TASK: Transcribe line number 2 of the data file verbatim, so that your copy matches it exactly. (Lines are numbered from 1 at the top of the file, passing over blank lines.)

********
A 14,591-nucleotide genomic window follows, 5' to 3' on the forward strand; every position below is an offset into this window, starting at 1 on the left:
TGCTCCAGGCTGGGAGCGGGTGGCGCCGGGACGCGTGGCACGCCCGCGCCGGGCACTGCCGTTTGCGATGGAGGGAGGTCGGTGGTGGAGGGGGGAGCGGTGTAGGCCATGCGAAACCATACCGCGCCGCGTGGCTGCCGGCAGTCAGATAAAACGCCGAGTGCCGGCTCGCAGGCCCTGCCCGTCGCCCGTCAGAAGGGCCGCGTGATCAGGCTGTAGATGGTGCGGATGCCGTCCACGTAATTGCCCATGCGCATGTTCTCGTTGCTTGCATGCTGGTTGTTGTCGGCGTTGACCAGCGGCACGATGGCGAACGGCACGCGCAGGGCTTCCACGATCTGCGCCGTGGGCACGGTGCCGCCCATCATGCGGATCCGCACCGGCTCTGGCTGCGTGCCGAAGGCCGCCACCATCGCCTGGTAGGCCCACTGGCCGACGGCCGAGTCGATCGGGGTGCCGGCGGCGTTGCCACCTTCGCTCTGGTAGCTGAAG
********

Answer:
TGCTCCAGGCTGGGAGCGGGTGGCGCCGGGACGCGTGGCACGCCCGCGCCGGGCACTGCCGTTTGCGATGGAGGGAGGTCGGTGGTGGAGGGGGGAGCGGTGTAGGCCATGCGAAACCATACCGCGCCGCGTGGCTGCCGGCAGTCAGATAAAACGCCGAGTGCCGGCTCGCAGGCCCTGCCCGTCGCCCGTCAGAAGGGCCGCGTGATCAGGCTGTAGATGGTGCGGATGCCGTCCACGTAATTGCCCATGCGCATGTTCTCGTTGCTTGCATGCTGGTTGTTGTCGGCGTTGACCAGCGGCACGATGGCGAACGGCACGCGCAGGGCTTCCACGATCTGCGCCGTGGGCACGGTGCCGCCCATCATGCGGATCCGCACCGGCTCTGGCTGCGTGCCGAAGGCCGCCACCATCGCCTGGTAGGCCCACTGGCCGACGGCCGAGTCGATCGGGGTGCCGGCGGCGTTGCCACCTTCGCTCTGGTAGCTGAAG